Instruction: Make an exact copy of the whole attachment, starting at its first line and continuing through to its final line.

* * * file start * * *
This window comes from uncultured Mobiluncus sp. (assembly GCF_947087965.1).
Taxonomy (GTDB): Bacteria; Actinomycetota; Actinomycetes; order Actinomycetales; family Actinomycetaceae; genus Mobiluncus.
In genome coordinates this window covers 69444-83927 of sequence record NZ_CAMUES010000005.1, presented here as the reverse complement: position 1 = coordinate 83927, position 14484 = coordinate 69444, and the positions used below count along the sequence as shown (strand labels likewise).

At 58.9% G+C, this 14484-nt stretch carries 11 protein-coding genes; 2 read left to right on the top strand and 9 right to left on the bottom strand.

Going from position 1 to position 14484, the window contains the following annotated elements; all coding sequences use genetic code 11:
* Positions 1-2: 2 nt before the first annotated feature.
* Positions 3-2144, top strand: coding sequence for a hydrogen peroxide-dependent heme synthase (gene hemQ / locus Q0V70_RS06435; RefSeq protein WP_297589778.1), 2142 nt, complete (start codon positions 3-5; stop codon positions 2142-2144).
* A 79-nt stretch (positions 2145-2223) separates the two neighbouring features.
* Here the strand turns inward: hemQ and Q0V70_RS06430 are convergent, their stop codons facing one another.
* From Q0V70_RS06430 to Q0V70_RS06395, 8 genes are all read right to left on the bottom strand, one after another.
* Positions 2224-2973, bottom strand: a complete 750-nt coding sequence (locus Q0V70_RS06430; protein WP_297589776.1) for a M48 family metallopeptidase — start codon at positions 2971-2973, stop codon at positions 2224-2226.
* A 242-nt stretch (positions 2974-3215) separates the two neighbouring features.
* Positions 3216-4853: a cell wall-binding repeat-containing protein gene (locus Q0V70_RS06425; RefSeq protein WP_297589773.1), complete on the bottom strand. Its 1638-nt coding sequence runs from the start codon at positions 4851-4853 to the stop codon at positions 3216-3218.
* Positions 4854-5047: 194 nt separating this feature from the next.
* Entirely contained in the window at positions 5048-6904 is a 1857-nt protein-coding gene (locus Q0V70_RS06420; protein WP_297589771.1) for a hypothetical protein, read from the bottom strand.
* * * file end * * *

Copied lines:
This window comes from uncultured Mobiluncus sp. (assembly GCF_947087965.1).
Taxonomy (GTDB): Bacteria; Actinomycetota; Actinomycetes; order Actinomycetales; family Actinomycetaceae; genus Mobiluncus.
In genome coordinates this window covers 69444-83927 of sequence record NZ_CAMUES010000005.1, presented here as the reverse complement: position 1 = coordinate 83927, position 14484 = coordinate 69444, and the positions used below count along the sequence as shown (strand labels likewise).

At 58.9% G+C, this 14484-nt stretch carries 11 protein-coding genes; 2 read left to right on the top strand and 9 right to left on the bottom strand.

Going from position 1 to position 14484, the window contains the following annotated elements; all coding sequences use genetic code 11:
* Positions 1-2: 2 nt before the first annotated feature.
* Positions 3-2144, top strand: coding sequence for a hydrogen peroxide-dependent heme synthase (gene hemQ / locus Q0V70_RS06435; RefSeq protein WP_297589778.1), 2142 nt, complete (start codon positions 3-5; stop codon positions 2142-2144).
* A 79-nt stretch (positions 2145-2223) separates the two neighbouring features.
* Here the strand turns inward: hemQ and Q0V70_RS06430 are convergent, their stop codons facing one another.
* From Q0V70_RS06430 to Q0V70_RS06395, 8 genes are all read right to left on the bottom strand, one after another.
* Positions 2224-2973, bottom strand: a complete 750-nt coding sequence (locus Q0V70_RS06430; protein WP_297589776.1) for a M48 family metallopeptidase — start codon at positions 2971-2973, stop codon at positions 2224-2226.
* A 242-nt stretch (positions 2974-3215) separates the two neighbouring features.
* Positions 3216-4853: a cell wall-binding repeat-containing protein gene (locus Q0V70_RS06425; RefSeq protein WP_297589773.1), complete on the bottom strand. Its 1638-nt coding sequence runs from the start codon at positions 4851-4853 to the stop codon at positions 3216-3218.
* Positions 4854-5047: 194 nt separating this feature from the next.
* Entirely contained in the window at positions 5048-6904 is a 1857-nt protein-coding gene (locus Q0V70_RS06420; protein WP_297589771.1) for a hypothetical protein, read from the bottom strand.